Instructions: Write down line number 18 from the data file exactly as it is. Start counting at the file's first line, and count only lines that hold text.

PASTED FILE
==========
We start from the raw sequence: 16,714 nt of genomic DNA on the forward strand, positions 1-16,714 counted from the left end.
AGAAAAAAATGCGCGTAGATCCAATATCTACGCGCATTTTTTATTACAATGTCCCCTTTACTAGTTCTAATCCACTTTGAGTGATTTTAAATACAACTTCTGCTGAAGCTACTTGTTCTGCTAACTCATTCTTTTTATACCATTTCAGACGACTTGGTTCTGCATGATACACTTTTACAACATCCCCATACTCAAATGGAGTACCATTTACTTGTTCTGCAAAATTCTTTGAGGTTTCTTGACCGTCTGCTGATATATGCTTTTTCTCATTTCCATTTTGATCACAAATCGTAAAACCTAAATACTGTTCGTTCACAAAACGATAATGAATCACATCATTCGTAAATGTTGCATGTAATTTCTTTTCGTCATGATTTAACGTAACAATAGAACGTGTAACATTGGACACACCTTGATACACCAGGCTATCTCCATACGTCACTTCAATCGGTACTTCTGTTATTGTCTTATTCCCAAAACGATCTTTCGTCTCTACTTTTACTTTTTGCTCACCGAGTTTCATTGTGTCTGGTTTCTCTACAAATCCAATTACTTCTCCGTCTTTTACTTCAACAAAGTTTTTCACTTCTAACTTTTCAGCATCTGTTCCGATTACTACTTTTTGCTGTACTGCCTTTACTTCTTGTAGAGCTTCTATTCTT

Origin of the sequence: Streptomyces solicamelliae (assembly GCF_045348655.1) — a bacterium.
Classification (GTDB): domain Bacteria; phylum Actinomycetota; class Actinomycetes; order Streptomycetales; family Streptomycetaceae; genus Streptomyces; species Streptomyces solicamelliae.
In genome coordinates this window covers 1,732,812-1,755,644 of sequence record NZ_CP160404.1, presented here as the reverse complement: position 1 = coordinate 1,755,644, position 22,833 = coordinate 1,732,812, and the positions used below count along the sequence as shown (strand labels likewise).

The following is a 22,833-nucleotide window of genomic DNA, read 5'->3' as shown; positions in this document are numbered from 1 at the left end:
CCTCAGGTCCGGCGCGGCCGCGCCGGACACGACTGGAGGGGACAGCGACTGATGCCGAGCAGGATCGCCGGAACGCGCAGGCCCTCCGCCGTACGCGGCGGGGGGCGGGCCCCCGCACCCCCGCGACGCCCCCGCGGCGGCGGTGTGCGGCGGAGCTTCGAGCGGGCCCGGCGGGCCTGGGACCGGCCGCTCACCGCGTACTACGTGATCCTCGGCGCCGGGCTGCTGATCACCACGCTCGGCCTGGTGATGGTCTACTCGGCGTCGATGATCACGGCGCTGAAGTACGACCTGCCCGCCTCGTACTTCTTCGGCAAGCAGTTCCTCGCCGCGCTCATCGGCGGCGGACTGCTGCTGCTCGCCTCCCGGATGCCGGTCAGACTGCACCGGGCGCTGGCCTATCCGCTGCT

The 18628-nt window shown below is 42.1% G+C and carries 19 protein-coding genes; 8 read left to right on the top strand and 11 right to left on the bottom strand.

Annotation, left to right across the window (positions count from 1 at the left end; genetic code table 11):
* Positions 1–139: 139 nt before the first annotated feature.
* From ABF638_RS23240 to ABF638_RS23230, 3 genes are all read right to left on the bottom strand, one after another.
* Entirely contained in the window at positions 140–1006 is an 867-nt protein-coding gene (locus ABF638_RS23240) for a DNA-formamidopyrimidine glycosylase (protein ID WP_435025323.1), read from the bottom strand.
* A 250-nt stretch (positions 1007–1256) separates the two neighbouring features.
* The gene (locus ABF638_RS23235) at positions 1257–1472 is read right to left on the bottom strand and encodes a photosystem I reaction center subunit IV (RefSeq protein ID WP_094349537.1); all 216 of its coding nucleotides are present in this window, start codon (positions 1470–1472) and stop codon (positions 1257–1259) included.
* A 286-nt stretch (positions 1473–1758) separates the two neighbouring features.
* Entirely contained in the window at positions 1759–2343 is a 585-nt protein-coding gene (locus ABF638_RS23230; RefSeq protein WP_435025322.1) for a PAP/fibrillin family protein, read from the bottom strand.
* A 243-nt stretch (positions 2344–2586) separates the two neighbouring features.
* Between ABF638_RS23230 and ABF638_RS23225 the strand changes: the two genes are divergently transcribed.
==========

* Between ABF638_RS23230 and ABF638_RS23225 the strand changes: the two genes are divergently transcribed.